COPENHAGEN (AFP) - Time is running out to limit global warming to two degrees Celsius (3.6 degrees Fahrenheit), the UN's climate experts warned Sunday, saying current carbon emissions were a potential path to disaster.
Crowning a landmark review, the Intergovernmental Panel on Climate Change (IPCC) said emissions of three key greenhouse gases were at their highest since more than 800,000 years ago, when mammoths and mastodons roamed the earth.
Earth, it warned, is on a likely trajectory for at least 4 C warming over pre-industrial times by 2100 - a recipe for worsening drought, flood, rising seas and species extinctions. Many could face hunger, homelessness and conflict in the scramble for precious resources.
UN chief Ban Ki-moon, who in September hosted a special summit on climate change, said: "Human influence on the climate system is clear, and clearly growing."
"We must act quickly and decisively if we want to avoid increasingly disruptive outcomes," Ban said, describing it as a "myth" that tackling carbon emissions was costly.
US Secretary of State John Kerry said the report was a fresh warning - "another canary in the coal mine" - while France, which is to host a UN climate conference in December 2015, called for "immediate, all-round mobilisation".
French President Francois Hollande called climate change one of the "big challenges" for the global community and pledged to act for the "wellbeing ... of the planet".
IPCC chief Rajendra Pachauri said there remained "little time before the window of opportunity to stay within 2 C of warming closes."
"To keep a good chance of staying below 2 C, and at manageable costs, our emissions should drop by 40 to 70 percent globally between 2010 and 2050, falling to zero or below by 2100."
Seizing on the report, green groups demanded the phaseout of coal, oil and gas that are driving the carbon problem.
"Renewables and the smart use of energy are the quickest and cleanest ways to cut emissions," said Greenpeace's Kaisa Kosonen.
"Any technology that 'handles' emissions rather than replaces fossil fuels is like smoking crack to solve an alcohol addiction."
The first overview by the Nobel-winning organisation since 2007 - comes ahead of UN talks in Lima next month to pave the way to a 2015 pact in Paris to limit warming to a safer 2 C.
But the negotiations have been hung up for years over which countries should shoulder the cost for reducing carbon emissions, derived from the world's cornerstone energy sources today.
The report said switching to cleaner sources, reducing energy efficiency and implementing other emission-mitigating measures would be far cheaper than the cost of climate damage.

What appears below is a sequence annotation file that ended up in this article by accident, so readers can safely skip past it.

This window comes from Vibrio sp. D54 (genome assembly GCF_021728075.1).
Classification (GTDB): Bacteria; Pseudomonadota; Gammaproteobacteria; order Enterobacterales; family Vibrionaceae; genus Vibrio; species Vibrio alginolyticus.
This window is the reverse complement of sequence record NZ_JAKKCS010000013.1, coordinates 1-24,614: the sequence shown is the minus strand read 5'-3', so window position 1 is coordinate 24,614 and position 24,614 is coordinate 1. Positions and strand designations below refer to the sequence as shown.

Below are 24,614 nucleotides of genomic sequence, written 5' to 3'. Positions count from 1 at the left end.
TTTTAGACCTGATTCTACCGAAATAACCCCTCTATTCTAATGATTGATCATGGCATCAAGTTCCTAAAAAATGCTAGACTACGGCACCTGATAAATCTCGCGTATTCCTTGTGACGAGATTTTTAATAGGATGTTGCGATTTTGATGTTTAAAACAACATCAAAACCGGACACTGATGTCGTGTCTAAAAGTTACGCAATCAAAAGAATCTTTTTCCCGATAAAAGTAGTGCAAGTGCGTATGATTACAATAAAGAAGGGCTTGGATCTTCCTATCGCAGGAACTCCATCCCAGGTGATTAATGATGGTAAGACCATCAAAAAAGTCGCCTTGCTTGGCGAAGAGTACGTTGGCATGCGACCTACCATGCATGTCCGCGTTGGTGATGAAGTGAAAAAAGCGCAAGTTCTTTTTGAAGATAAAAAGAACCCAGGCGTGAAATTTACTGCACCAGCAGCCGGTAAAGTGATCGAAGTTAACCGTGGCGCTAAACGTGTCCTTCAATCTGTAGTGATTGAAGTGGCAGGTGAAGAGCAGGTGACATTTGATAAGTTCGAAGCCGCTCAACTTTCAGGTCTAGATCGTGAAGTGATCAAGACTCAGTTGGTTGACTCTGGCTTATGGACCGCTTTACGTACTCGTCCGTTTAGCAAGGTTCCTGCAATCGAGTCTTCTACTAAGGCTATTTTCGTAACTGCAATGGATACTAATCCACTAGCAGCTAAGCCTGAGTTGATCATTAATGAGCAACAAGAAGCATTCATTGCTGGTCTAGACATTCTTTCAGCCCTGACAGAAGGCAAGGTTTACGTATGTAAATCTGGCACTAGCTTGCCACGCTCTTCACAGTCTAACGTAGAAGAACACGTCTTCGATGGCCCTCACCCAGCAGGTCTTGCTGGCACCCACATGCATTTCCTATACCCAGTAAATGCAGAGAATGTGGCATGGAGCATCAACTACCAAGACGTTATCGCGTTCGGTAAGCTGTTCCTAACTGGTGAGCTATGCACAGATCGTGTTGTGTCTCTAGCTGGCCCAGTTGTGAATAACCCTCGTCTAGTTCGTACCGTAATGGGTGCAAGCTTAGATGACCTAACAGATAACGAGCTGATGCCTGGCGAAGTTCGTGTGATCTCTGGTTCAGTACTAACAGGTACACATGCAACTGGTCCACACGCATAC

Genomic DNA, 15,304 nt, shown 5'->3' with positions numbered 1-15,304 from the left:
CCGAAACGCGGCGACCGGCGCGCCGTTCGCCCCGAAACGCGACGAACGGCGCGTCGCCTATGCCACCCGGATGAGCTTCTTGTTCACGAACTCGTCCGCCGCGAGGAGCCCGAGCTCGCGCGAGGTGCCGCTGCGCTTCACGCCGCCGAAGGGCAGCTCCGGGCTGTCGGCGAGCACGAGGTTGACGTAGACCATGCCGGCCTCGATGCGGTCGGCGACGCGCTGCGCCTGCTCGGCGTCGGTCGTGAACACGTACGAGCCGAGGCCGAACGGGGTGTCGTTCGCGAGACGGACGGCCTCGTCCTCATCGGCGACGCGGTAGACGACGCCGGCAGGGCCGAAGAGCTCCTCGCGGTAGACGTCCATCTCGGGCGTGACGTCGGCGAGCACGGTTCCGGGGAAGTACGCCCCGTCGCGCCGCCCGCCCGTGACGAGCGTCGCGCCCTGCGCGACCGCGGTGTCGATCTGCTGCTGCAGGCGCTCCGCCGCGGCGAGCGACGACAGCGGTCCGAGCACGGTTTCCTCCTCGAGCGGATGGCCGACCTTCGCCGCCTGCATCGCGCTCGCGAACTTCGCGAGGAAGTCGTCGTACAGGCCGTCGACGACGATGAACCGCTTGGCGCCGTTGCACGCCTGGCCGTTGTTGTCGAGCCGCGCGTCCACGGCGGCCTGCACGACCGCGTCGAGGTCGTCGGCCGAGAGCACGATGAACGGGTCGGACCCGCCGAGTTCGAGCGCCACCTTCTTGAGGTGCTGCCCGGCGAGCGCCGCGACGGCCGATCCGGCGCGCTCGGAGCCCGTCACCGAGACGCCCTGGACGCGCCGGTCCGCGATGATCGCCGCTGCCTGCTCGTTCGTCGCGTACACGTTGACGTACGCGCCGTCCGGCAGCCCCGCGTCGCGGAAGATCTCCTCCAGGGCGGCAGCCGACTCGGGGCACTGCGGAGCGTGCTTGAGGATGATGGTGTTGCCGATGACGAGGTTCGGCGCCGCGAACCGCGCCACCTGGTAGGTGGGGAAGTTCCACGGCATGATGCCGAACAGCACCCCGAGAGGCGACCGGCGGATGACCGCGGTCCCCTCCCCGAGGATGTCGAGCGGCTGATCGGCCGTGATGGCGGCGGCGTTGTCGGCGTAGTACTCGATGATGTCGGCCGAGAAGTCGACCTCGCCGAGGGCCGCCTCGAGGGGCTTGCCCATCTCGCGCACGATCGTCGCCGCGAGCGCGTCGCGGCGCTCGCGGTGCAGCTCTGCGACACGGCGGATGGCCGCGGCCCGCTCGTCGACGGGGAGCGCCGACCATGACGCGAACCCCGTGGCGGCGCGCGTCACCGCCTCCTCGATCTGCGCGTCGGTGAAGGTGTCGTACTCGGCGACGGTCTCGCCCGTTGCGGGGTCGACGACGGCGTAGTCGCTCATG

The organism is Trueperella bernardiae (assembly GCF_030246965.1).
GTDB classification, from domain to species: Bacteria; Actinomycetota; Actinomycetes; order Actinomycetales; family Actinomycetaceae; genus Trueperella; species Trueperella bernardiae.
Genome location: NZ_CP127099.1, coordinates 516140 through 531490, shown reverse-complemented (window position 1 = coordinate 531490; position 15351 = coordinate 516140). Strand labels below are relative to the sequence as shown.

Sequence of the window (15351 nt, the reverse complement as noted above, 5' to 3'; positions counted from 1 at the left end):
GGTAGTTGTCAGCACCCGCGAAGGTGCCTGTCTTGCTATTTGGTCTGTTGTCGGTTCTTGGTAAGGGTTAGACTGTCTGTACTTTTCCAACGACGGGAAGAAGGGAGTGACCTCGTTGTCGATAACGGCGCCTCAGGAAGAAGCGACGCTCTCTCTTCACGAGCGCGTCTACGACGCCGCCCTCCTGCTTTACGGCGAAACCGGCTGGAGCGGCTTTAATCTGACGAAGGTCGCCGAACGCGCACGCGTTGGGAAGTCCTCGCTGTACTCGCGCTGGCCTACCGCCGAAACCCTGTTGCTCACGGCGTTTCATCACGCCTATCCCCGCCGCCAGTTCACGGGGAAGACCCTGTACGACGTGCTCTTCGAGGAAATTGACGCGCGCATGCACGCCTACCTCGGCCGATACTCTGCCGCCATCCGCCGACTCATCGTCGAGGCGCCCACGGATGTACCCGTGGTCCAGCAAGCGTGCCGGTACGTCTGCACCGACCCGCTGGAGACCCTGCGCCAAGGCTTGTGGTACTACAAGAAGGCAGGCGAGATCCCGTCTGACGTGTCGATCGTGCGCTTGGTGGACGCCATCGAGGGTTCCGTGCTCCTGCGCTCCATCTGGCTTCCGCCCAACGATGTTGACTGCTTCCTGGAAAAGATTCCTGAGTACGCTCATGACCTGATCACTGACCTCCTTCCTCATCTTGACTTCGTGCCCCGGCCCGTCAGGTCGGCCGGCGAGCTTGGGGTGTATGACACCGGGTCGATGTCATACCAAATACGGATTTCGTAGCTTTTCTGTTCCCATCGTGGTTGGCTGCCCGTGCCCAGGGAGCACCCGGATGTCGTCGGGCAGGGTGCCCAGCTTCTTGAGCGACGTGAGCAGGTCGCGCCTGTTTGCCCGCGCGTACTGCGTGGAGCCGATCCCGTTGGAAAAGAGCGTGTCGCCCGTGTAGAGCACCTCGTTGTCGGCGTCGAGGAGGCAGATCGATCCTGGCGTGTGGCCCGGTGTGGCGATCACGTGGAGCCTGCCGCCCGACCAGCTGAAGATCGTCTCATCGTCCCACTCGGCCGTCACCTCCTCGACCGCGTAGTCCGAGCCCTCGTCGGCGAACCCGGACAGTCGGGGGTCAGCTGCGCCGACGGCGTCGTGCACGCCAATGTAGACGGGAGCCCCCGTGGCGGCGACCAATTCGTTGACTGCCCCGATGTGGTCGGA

The bill today for doing this is affordable, but delaying beyond 2030 would cause the cost - and the climate peril - to spiral for future generations.
"Ambitious" carbon curbs would shave just 0.06 percentage points annually from global consumption this century, targeted to grow by 1.6-3.0 percent annually, the IPCC said.
Under the lowest of four emissions scenarios, global average temperatures over this century are likely to rise by 0.3-1.7 C (0.5-3.1 degrees Fahrenheit), leading to between 26-55 cm in sea-level rise.
Under the highest scenario, warming would be 2.6-4.8 C, causing sea-level rise of 45-82 cm.
The report warned bleakly that on current trends, "warming is more likely than not to exceed 4 C" over pre-industrial levels by 2100.
Without further action to tame emissions, "warming by the end of the 21st century will lead to very high risk of severe, widespread and irreversible impacts globally," it said.
It pointed to:
- worse food security, with impacts on grain harvests and fish catches
- accelerating species extinction and damage to ecosystems on which mankind depends
- migration caused by climate-related economic damage and loss of land from rising seas and storm surges
- greater water stress, especially in sub-tropical regions, but also a greater risk of flooding in northerly latitudes and the equatorial Pacific
- risk of conflict over resources as well as health dangers from heatwaves and spread of mosquito-borne disease.
The IPCC was set up in 1988 to provide governments with neutral advice about global warming, its impacts and the options for tackling it.
Sunday's synthesis report encapsulated three previous volumes published over the last 13 months.
They were written by more than 800 experts, whose work then went through arduous review and commentary by outside specialists.
The IPCC's fourth report helped open the way to the 2009 Copenhagen Summit, where attempts to forge a global treaty nearly ended in a fiasco.
"Maybe, looking back, at the time world leaders might not have been fully ready to engage themselves," Ban said.
"They were more focusing on national priorities rather than global priorities. Since then, we have been building up on what we had discussed... Now we are going to Lima, Peru, and our final destination will be Paris by the end of next year."